Using ultra-wide angle lenses that go too wide would obviously cause distortion. This is not just the kind of distortion that will bend your lines on the side of the frame, but will also distort the scale. As you work with tighter spaces and get closer to the ends/walls of the space, using a lens that is too wide will alter the perspective and scale. On top of that, even wider lenses might not be enough to capture the entirety of tall structures such as posts or columns and would have to be shot from significant height to maintain vertical orientation and avoid perspective distortion or the keystone effect.
Shift Lenses Versus Ultra-Wide lenses
Rather than using wider lenses, a lens that can shift might be able to solve problems better. A shift lens would be able to shift the frame towards various directions to make up for limitations in height or length. In doing so, the lens allows you to maintain perspective and orientation, as well as show more of the space without altering the scale. A (less wide) 15mm or even 20mm shift lens can cover more of the space effectively than a 12mm or even 10mm ultra-wide angle lens.
Standard Zooms and Normal Range Lenses
In the simplest sense, the two crucial ranges for photographing interiors are “wide” and “tight.” The lenses mentioned above are used to fulfill the goals of wide shots, which is to show larger spaces, cover the main design, and illustrate the scale. The goal of the “tight” range is to show smaller details, isolate patterns and textures, and show spatial and contextual relationships of visual elements in a segment of the space.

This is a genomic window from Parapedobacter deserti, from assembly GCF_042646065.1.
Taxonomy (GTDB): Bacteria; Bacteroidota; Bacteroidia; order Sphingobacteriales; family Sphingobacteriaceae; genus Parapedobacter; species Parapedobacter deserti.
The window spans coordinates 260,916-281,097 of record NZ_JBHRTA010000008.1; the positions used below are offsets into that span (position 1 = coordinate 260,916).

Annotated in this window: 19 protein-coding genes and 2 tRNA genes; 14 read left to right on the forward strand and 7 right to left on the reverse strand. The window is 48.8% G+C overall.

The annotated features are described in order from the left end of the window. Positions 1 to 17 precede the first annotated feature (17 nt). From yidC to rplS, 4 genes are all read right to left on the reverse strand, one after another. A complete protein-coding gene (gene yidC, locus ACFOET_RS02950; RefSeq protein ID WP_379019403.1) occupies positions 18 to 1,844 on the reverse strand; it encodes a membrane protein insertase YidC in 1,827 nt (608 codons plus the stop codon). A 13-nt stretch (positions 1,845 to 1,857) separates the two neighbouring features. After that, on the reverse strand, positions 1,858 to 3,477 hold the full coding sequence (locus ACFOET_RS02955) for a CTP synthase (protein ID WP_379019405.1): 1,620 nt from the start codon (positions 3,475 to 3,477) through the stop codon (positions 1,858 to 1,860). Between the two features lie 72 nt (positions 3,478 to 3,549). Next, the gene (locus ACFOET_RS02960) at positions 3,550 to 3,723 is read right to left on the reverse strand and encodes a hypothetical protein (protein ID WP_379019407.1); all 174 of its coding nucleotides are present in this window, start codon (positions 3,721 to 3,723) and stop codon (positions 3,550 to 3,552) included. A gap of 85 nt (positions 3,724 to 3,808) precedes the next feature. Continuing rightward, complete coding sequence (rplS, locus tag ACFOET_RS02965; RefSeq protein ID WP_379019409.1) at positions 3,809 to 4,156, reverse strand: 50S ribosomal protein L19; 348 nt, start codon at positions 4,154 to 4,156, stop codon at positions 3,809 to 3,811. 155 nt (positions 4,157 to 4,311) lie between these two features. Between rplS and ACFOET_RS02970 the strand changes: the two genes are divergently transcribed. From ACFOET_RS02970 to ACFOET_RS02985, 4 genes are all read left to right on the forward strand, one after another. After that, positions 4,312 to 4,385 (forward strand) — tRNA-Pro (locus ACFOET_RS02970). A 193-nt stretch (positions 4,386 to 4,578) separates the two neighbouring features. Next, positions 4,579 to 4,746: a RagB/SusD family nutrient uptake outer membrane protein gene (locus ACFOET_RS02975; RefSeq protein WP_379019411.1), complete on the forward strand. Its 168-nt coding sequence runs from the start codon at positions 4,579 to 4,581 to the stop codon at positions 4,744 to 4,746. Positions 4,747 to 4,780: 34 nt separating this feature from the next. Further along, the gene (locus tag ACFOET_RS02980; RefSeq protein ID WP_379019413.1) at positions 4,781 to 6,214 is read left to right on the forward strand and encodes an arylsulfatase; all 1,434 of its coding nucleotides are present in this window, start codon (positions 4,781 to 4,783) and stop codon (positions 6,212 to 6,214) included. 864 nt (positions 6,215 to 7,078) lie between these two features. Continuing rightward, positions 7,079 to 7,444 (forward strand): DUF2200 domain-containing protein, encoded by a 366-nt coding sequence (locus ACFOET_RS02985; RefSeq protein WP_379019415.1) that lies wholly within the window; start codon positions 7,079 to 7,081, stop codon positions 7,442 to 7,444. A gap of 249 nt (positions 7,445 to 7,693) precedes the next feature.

For this, the most versatile option is a standard zoom lens. These lenses, which come in the form of 24-70mm lenses for full frame or 16-55mm lenses for APS-C cameras, let you zoom in on details and exclude unwanted visual elements. Since standard zoom lenses cover a lot of possible angles of view and since shooting interiors often require wider depth of field, they are the most versatile options. Any longer (telephoto) lenses would often be of no use when shooting confined spaces.
Other options are prime lenses within the above-mentioned ranges. A 24mm, a 35mm, a 50mm, or even an 85mm would have various uses depending on the amount of space to work with. However, this would mean more lenses to cover more bases if you prefer primes over zoom lenses.
Normal range lenses allow you to compress and juxtapose objects into a frame to show their spatial and contextual relationships. For example, instead of simply photographing a nice wooden surface, capturing it with a plate of food or a beverage illustrates the purpose of such design detail. Showing the relationship of various layers of the space can also create a visual flow that not only unifies the image but also illustrates how inhabitants of the space would utilize them.
Photographing interiors and spaces is a game of perspectives and physical obstacles. The challenges of the task are often about maintaining scale and orientation while also being able to capture as much of the space as possible. Wider shots illustrate the environment, tighter shots show details and puts them into context.